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Fund Managers Turn Dramatically Pessimistic

In just three months, the outlook on the global economy has gone from 5% of fund managers being pessimistic about the next 12 months to 60% having a dim view of the coming year, according to Merrill Lynch’s Survey of Fund Managers for July.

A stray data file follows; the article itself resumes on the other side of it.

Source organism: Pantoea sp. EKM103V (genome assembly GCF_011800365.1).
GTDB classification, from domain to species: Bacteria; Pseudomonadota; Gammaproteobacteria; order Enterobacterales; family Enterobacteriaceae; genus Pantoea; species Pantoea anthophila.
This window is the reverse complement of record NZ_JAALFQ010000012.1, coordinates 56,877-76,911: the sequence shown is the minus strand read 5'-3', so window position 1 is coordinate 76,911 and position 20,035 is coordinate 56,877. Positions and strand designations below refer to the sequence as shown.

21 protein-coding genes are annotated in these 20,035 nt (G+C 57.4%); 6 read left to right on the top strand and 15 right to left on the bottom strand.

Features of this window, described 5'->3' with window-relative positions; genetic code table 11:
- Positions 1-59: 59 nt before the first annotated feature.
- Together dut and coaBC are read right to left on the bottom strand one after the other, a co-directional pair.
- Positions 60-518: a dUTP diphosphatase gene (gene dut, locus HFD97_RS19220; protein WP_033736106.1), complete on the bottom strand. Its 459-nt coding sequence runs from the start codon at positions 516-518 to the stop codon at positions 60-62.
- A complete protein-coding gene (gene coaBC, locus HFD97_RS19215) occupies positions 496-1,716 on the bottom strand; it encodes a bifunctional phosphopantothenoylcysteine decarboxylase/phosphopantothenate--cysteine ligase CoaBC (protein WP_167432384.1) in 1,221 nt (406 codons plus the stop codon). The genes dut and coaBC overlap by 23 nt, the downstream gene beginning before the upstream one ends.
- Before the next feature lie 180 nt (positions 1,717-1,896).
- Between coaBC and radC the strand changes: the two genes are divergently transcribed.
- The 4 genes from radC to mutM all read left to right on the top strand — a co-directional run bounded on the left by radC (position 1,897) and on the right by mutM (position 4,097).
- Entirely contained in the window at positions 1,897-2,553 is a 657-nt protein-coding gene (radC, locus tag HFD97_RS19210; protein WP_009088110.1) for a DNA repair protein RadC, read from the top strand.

In just three months, the outlook on the global economy has gone from 5% of fund managers being pessimistic about the next 12 months to 60% having a dim view of the coming year, according to MerrillLynch’s Survey of Fund Managers for July. “This survey is so grim it could constitute a contrarian signal,” says Dave Bowers, a Merrill spokesman. “High cash levels, high risk aversion and extreme pessimism about growth are the raw ingredients for a stock market rally if we get the merest pinch of good news to add to the mix.” As dire as the survey sounds – Merrill says it is its most negative in its history – few believe there will be a “full-blown recession” within the next 12 months. About one in three institutional investors are overweight in cash, a level exceeded only after Sept. 11. The one almost positive glimmer, according to the survey, is that investment time horizons are about where they were in May. Incidentally, dire predictions notwithstanding, Merrill’s profits soared 42% in the second quarter.

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